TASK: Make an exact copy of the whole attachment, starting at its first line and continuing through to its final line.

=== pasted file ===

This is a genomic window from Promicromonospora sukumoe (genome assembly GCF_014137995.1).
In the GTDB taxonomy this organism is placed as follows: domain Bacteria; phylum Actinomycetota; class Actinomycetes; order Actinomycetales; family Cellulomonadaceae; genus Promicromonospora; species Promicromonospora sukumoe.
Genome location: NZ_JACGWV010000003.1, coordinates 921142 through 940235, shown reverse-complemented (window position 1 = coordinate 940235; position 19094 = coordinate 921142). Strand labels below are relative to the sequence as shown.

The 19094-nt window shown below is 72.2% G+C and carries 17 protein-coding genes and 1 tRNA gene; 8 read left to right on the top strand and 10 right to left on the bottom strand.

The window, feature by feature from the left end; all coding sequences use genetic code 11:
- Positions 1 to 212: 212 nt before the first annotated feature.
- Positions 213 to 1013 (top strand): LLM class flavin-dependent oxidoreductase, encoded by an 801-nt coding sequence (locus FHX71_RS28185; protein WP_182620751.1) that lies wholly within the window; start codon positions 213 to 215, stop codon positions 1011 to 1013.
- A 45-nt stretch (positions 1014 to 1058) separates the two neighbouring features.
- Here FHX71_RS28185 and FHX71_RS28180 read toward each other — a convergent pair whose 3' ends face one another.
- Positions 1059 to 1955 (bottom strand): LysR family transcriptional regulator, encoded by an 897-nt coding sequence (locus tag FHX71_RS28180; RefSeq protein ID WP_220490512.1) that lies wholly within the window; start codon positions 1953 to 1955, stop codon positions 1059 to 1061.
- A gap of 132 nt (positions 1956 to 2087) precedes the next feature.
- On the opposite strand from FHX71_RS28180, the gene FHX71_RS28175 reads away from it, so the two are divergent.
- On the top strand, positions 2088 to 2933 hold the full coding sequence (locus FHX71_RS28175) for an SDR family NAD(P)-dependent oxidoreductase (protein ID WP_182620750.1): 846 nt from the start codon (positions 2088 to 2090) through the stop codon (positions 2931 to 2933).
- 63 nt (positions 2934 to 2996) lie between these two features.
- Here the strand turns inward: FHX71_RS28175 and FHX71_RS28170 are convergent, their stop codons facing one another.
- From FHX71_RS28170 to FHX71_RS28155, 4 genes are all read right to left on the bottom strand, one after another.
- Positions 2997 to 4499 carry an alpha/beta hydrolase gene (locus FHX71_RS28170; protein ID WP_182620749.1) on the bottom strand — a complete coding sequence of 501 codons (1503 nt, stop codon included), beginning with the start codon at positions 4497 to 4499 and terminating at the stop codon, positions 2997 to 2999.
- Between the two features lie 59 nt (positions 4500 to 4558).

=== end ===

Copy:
This is a genomic window from Promicromonospora sukumoe (genome assembly GCF_014137995.1).
In the GTDB taxonomy this organism is placed as follows: domain Bacteria; phylum Actinomycetota; class Actinomycetes; order Actinomycetales; family Cellulomonadaceae; genus Promicromonospora; species Promicromonospora sukumoe.
Genome location: NZ_JACGWV010000003.1, coordinates 921142 through 940235, shown reverse-complemented (window position 1 = coordinate 940235; position 19094 = coordinate 921142). Strand labels below are relative to the sequence as shown.

The 19094-nt window shown below is 72.2% G+C and carries 17 protein-coding genes and 1 tRNA gene; 8 read left to right on the top strand and 10 right to left on the bottom strand.

The window, feature by feature from the left end; all coding sequences use genetic code 11:
- Positions 1 to 212: 212 nt before the first annotated feature.
- Positions 213 to 1013 (top strand): LLM class flavin-dependent oxidoreductase, encoded by an 801-nt coding sequence (locus FHX71_RS28185; protein WP_182620751.1) that lies wholly within the window; start codon positions 213 to 215, stop codon positions 1011 to 1013.
- A 45-nt stretch (positions 1014 to 1058) separates the two neighbouring features.
- Here FHX71_RS28185 and FHX71_RS28180 read toward each other — a convergent pair whose 3' ends face one another.
- Positions 1059 to 1955 (bottom strand): LysR family transcriptional regulator, encoded by an 897-nt coding sequence (locus tag FHX71_RS28180; RefSeq protein ID WP_220490512.1) that lies wholly within the window; start codon positions 1953 to 1955, stop codon positions 1059 to 1061.
- A gap of 132 nt (positions 1956 to 2087) precedes the next feature.
- On the opposite strand from FHX71_RS28180, the gene FHX71_RS28175 reads away from it, so the two are divergent.
- On the top strand, positions 2088 to 2933 hold the full coding sequence (locus FHX71_RS28175) for an SDR family NAD(P)-dependent oxidoreductase (protein ID WP_182620750.1): 846 nt from the start codon (positions 2088 to 2090) through the stop codon (positions 2931 to 2933).
- 63 nt (positions 2934 to 2996) lie between these two features.
- Here the strand turns inward: FHX71_RS28175 and FHX71_RS28170 are convergent, their stop codons facing one another.
- From FHX71_RS28170 to FHX71_RS28155, 4 genes are all read right to left on the bottom strand, one after another.
- Positions 2997 to 4499 carry an alpha/beta hydrolase gene (locus FHX71_RS28170; protein ID WP_182620749.1) on the bottom strand — a complete coding sequence of 501 codons (1503 nt, stop codon included), beginning with the start codon at positions 4497 to 4499 and terminating at the stop codon, positions 2997 to 2999.
- Between the two features lie 59 nt (positions 4500 to 4558).